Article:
I feel like this is maybe an incredibly trivial problem, and I'm just missing something. I may also be describing a well-known model that I cannot find the name for, so any comment/suggestion is appreciated.

But let's consider a percolation model on $\mathbb{Z}^d$ (or even $\mathbb{Z}^2$ if that's easier), with each open edge contributing weight $p \in (0, 1)$, with the condition that no loops can be formed by the open edges. More formally, let $E$ be the edges of the grid graph, and $\mathbf{\omega} \in \{ 0, 1 \}^{|E|}$ be an edge configuration, then define the measure of the edge configurations to be $$ \phi_p(\mathbf{\omega}) = \mathcal{Z}^{-1} p^{o(\mathbf{\omega})}(1-p)^{c(\mathbf{\omega})}\mathbf{1}_A(\mathbf{\omega})$$

where $o(\mathbf{\omega})$ is the number of open edges of $\mathbf{\omega}$, $c(\mathbf{\omega})$ is the number of closed edges, and $A$ is the event that there is no cycle within the graph generated by the open bonds of $\mathbf{\omega}$. ($\mathcal{Z}$ is just some normalizing constant, which would not be 1 in this case.)

The motivation behind this model is that it serves as a highly simplified version of a certain random cluster representation of Ising spin glasses. Basically it's just Bernoulli percolation with an extra "loopless" condition. Let's assume for now that the infinite-volume measure is actually well-defined, unless this poses more than a technical problem (?).

Note that this model clearly does not satisfy the FKG inequality. Even worse, this model does not satisfy the finite-energy property, meaning that conditional percolation ratio on an edge $e$ (given arbitrary bond configurations on other edges $E \setminus e$) cannot be bounded away from zero (due to the loopless condition). There are several natural questions about this model that I cannot seem to settle with classical techniques for standard percolation models.

  • Is there a phase transition for this model, in the sense that there exists $p_c \in (0, 1)$ where $p_c = \inf\{ p: \text{there is at least one inifinite cluster with nonzero probability in } \phi_p \}$. The Peierls contour argument doesn't seem to work due to the loopless condition. Neither does the classical self-dual argument in $\mathbb{Z}^2$ because I cannot find an obvious dual model. (Note $p_c \geq 1/2$ trivially because the model is stochastically dominated by the standard Bernoulli model.)
  • If a phase transition does exist, in the (super)critical phase, is the number of infinite clusters almost surely a constant? If so, how many infinite clusters are there? And does this number change as $p$ is varied? Note that the Burton-Keane argument would not work (or needs to be modified) due to the lack of apparent ergodicity and finite-energy property.
  • 1
    $\begingroup$ Regarding your second question, I have a forthcoming paper with Noah Halberstam where we prove that there is always at most one infinite cluster in three and four dimensions (in any translation invariant Gibbs measure for the model). Our arguments also give strong heuristic evidence that there should be infinitely many infinite clusters in the supercritical phase in five dimensions and higher (as there is in the USF, which is the p=1 limit). $\endgroup$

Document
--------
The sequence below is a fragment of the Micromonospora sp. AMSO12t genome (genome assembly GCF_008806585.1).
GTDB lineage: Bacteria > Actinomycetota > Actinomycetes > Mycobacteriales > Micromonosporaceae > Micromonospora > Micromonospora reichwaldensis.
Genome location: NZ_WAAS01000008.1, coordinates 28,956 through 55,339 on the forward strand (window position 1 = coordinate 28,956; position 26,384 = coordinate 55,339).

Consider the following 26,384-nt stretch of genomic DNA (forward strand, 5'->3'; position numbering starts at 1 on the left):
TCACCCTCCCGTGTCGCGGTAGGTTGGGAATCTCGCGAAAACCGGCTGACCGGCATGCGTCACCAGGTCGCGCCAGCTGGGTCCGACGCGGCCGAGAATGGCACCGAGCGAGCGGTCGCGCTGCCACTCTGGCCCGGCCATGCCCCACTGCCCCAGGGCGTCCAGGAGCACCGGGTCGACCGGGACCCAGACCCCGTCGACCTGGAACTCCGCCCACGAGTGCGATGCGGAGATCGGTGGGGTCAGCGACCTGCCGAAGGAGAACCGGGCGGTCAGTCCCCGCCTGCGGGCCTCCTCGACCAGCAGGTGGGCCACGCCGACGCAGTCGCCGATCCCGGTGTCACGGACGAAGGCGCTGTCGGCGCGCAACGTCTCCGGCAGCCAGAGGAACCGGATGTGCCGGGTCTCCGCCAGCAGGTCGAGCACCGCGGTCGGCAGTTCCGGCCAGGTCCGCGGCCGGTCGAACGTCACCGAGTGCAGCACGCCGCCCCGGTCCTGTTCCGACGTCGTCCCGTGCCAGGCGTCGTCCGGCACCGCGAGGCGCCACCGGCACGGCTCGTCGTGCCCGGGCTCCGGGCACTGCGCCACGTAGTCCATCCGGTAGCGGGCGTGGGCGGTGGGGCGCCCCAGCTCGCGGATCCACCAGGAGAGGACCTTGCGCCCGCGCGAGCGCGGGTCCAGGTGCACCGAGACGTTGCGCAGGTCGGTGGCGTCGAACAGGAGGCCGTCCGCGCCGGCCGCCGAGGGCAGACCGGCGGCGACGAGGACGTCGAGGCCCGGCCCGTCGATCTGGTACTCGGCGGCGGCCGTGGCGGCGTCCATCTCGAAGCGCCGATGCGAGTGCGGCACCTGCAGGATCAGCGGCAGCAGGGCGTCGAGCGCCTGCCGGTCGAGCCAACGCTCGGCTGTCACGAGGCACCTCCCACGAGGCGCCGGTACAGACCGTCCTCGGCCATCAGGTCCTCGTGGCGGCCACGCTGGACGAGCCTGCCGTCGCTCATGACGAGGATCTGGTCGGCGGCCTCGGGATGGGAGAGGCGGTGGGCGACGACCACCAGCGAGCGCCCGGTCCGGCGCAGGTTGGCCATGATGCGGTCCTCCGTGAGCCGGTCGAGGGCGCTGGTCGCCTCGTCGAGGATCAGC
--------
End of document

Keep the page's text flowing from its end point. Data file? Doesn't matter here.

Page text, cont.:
– tmh
    Sep 10, 2022 at 3:20
  • $\begingroup$ @tmh that's very interesting! If I may ask, when you say "any translation invariant Gibbs measure", do you mean the two extremal ones induced by the free and wired b.c? Or perhaps there's some non-trivial multiplicity of extremal states for these models. $\endgroup$
    – PeaBrane
    Sep 10, 2022 at 7:18
  • 1
    $\begingroup$ Currently we don't know anything about the structure of the Gibbs measures. It seems plausible that there is only one Gibbs measure in the supercritical regime, but the existing techniques don't really tell us anything AFAIK. $\endgroup$
    – tmh
    Sep 10, 2022 at 8:34
  • $\begingroup$ In particular I don't think we know that there is a well-defined "free Gibbs measure" or "wired Gibbs measure", just that translation invariant Gibbs measures always exist (by general abstract nonsense). For e.g. the random cluster model with q >= 1 the existence and extremality of the wired and free measures follows from FKG. The arboreal gas should probably be negatively correlated (which suggests that free and wired should be extremal) but this is not known. $\endgroup$
    – tmh
    Sep 10, 2022 at 8:39
  • $\begingroup$ It seems that the definition needs to be expanded because $\phi(\omega) = 0$ whenever $E$ is infinite. $\endgroup$
    – Viktor B
    Sep 10, 2022 at 11:25

2 Answers 2


These fascinating questions have been studied recently, e.g. by Bauerschmidt, Crawford, Helmuth and Swan (no percolation on $\mathbb{Z}^2$) and by Bauerschmidt, Crawford and Helmuth (percolation phase transition on $\mathbb{Z}^d$ for $d\geq 3$).


Following up quickly on my earlier comment: My paper with Noah Halberstam addressing (some of) these questions has now appeared on the arXiv https://arxiv.org/abs/2302.12224

  • $\begingroup$ Many thanks! I'll give it a careful read the next few days. Glad that the approach looks more probabilistic than the other ones (no SUSY!) $\endgroup$
    – PeaBrane
    Mar 2, 2023 at 15:16

Your Answer

By clicking “Post Your Answer”, you agree to our terms of service and acknowledge you have read our privacy policy.

Not the answer you're looking for? Browse other questions tagged or ask your own question.